Illinois Foster Parent Salary
Illinois does not provide a salary for foster parents, per se, but it does provide reimbursement for the foster children's care and boarding.
Foster parents in Illinois don't receive a salary for their work -- the Illinois DCFS Foster Family Handbook is careful to make that point clear. However, foster parents do receive a monthly payment for caring for children in the foster care system. The distinction is that the funds remitted by the state are classified as a reimbursement, and reflect specified amounts spent for the children's car. As a result, they do not need to be claimed as income for tax purposes, but must be used according to the guidelines provided by the Illinois DCFS.
Reimbursement amounts are based on the age of the children cared for, as well as any special needs that the parents' charges require. The base monthly payment is intended to cover the child's clothing, food, shelter and a personal allowance. In some cases, allowances for day care and after school care are provided in addition to the base payment.
The amount of reimbursement payable to foster parents is determined by the Illinois legislature as part of the state's budget. Any changes to the pay must be approved by the legislature. As of this publication, the base monthly reimbursement, called "the foster care board rate," is:
- $401 per month for children from their date of birth through 11 months
- $409 per month for children age 1 year through 4 years
- $427 per month for children age 5 years through 8 years
- $453 per month for children age 9 years through 11 years
- $491 per month for children age 12 years and over
Current rates may be obtained at any time by calling the Central Payment Unit at 1-800-525-0499. Payments are made on a monthly basis on the month following the care provided and are pro-rated if the foster child was not in your care for the entire month.
How the Money Must be Used
Illinois DCFS policy dictates how some of the foster care board rate is used.
- For children from birth to 11 months, $352 covers board; $37 covers clothing ; $12 is used for the child's allowance
- For children age 1 year to 4 years, $354 covers board; $42 covers clothing; $13 is used for the child's allowance
- For children age 5 through 8 years, $357 covers board; $56 covers clothing; $14 is used for the child's allowance
- For children age 9 through 11 years, $364 covers board; $65 covers clothing; $24 is used for the child's allowance
- For children 12 years old and older, $374 covers board; $74 covers clothing; $43 is used for the child's allowance
If the child is 4 years old or younger, the child's allowance money may be spent by the foster parent to buy toys and other incidentals, which become the property of the foster child.
Relatives of children in the custody of DCFS may receive a monthly payment as an unlicensed relative caregiver. This is handled differently than foster parents' reimbursement and is based on the "standard-of-need" rate. This rate is lower than that paid to licensed foster care parents.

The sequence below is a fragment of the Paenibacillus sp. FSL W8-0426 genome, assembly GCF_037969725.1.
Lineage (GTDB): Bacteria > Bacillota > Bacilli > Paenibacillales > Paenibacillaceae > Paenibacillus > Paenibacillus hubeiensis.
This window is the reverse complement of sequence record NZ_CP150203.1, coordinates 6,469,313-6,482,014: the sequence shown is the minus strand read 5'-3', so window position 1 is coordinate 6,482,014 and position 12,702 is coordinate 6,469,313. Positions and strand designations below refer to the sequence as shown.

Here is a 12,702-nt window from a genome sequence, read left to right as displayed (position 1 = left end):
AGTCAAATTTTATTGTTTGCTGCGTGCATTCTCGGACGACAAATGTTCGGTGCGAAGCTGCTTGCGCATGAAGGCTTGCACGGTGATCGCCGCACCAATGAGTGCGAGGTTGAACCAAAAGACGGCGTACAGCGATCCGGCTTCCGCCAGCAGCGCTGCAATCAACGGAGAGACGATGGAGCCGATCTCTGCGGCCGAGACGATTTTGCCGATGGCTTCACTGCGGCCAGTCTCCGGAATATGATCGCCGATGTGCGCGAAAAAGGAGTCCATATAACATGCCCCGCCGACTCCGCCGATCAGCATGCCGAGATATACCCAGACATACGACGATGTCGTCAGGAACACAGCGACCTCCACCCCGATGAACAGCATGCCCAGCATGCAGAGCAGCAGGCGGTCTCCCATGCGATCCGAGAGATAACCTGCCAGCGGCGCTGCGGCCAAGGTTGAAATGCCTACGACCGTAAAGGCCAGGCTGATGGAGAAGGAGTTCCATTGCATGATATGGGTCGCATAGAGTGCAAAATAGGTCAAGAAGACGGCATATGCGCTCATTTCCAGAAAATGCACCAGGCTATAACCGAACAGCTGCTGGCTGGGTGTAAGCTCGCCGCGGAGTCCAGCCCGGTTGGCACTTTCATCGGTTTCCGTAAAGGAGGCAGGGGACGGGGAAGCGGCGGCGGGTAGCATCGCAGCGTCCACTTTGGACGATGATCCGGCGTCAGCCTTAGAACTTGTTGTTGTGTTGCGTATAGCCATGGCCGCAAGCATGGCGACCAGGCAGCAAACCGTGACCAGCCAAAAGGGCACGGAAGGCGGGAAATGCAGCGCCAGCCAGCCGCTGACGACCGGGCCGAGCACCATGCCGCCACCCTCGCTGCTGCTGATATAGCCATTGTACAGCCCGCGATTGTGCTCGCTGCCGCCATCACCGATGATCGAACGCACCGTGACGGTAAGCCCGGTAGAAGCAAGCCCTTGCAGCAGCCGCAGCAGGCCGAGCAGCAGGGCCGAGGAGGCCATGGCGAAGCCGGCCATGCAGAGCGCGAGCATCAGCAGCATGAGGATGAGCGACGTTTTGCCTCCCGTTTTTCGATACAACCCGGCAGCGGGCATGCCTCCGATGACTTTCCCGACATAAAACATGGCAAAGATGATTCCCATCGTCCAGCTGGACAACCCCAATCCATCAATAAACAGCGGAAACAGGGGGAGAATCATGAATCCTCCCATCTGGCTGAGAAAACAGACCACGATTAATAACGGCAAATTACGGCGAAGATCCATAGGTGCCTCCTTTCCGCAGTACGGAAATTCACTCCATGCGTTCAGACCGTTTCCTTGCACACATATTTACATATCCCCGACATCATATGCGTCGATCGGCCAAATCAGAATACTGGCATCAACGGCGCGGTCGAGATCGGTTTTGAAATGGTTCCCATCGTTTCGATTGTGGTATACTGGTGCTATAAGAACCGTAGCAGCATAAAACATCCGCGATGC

If foster children in your care have special needs, contact the child's caseworker. In some cases, the DCFS will approve a one-time payment to cover such needs. DCFS may provide additional funds when a foster child initially is placed in your home to cover personal hygiene and clothing needs. An allowance of $50 for school supplies is provided annually. The Illinois DCFS also may provide up to $260.35 per child per year for a summer camp or similar activity.
Additional items for which the Illinois DCFS may provide additional funds include:
- Graduation expenses: Up to $512.50; covers items such as cap and gown, yearbook and senior ring
- Transportation expenses for sibling visits: Up to $50 per month
- Infant equipment: Equipment must be returned if foster parents stop providing care after a year or less
- Family reunification services: Up to $400 per month to reimburse activities related to helping the child return home
- Day care: If the child is placed with a single-parent foster family, or a two-parent foster family in which both foster parents work outside the home
- Required Immunizations for Children Attending Day Care in PA
- How to Qualify for NCI Daycare Assistance
- How to Enroll a Child in Preschool
- What Happens to Unlicensed Daycare Providers?
- Responsibilities & Duties of Parents
- Interstate Child Travel Laws
- What Are the Benefits of Being a Foster Parent in Texas?
- What Disqualifies You From Being a Foster Parent?
- How Long Does It Take to Receive a Newborn's Birth Certificate in Pennsylvania?
- Child Home Alone Laws in California
- Housing Assistance for Single Fathers With Children
- What Type of Services Does a Day-Care Center Provide?
- Laws on Children's Sleeping Arrangements in New York State
- Florida Law on Unattended Children Outside
- Financial Help for Teen Mothers